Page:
Adler: The Piano and Organ Manufacturer of Louisville, Kentucky

The company started in 1903 by Cyrus Adler and R.S. Hill in Louisville, Kentucky strictly as an Organ Manufacturer. As was common with many large manufacturers, the partnerships often consisted of an investor and an expert craftsman. Adler was a successful owner of a large lumber company. R.S. Hill was from the Mason & Hamlin factory. Hill would be the Superintendent who designed the instruments and managed their construction and quality.

Louisville, Kentucky was an odd location, considering that most manufacturers chose New York, Chicago, and Boston as more ideal locations. Adler chose Louisville due to its good railroad access, and felt confident that the location would be profitable. Adler moved into an existing building that had previously been occupied by a furniture company.

In 1904, plans for a large plant were drawn up to be built across the street. But a dispute arose with the city council members. Adler wanted a simple switch installed and rail to connect the two plants. Some council members objected to the plans for no apparent reason, and petty arguments ensued. Eventually, the new building project was scrapped, resulting in hundreds of lost construction jobs.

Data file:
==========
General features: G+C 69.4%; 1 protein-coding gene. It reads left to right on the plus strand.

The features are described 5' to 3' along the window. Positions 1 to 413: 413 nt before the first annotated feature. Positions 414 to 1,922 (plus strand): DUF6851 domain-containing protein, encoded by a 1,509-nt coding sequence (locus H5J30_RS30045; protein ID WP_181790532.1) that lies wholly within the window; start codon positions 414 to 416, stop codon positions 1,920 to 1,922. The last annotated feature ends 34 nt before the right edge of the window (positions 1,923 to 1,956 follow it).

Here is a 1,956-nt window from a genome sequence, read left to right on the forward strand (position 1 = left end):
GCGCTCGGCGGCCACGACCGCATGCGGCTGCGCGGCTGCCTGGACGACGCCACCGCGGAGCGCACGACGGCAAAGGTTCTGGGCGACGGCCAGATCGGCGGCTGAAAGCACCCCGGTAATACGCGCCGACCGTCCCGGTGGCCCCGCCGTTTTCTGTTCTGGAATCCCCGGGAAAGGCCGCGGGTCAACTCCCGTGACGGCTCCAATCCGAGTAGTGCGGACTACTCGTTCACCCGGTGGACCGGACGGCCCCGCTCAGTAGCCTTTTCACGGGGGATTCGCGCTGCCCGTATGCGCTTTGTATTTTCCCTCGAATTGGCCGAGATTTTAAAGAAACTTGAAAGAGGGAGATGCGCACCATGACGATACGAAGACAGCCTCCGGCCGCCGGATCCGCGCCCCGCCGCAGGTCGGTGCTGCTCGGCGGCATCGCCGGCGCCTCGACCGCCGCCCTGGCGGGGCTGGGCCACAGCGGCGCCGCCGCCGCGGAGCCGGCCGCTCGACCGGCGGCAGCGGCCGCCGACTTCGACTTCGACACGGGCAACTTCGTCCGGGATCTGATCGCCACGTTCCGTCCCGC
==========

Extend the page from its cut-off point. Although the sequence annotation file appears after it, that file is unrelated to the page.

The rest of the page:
A fire started in the packaging room which destroyed a part of the building. The damage was around $15,000 (approx. $380,000 today). Full credit was given to the firemen, otherwise all would have been lost. Water, to put out the fire with, caused extensive damage to the instruments however.

Adler produced a grand and glorious exhibit at the Louisiana Purchase Exposition in St Louis. This was the expo that introduced the ice cream cone. Apparently the Exhibit was a success as they had obtained a five year contract with Sears & Roebuck to construct the Beckwith Organ.

Within the next year they had 100 employees earning $50-$150 per month.

The factory was eventually extended to 100,000 square feet and occupied an entire city block. The company had its own power plant of 350 horsepower and 500 electric lights with over ten miles of electric wire.

The company was shipping out 40 organs per day and became the largest Manufacturer in Louisville at the time. Between 1910 -1928 they were also building Adler pianos, known to the public as the Beckwith piano as sold by Sears through their Catalogs.

Adler Manufacturing, as well as the Geo. P. Bent Piano company would eventually be purchased by the Sears & Roebuck Company, which would continue to sell pianos and organs all the way up until 1949.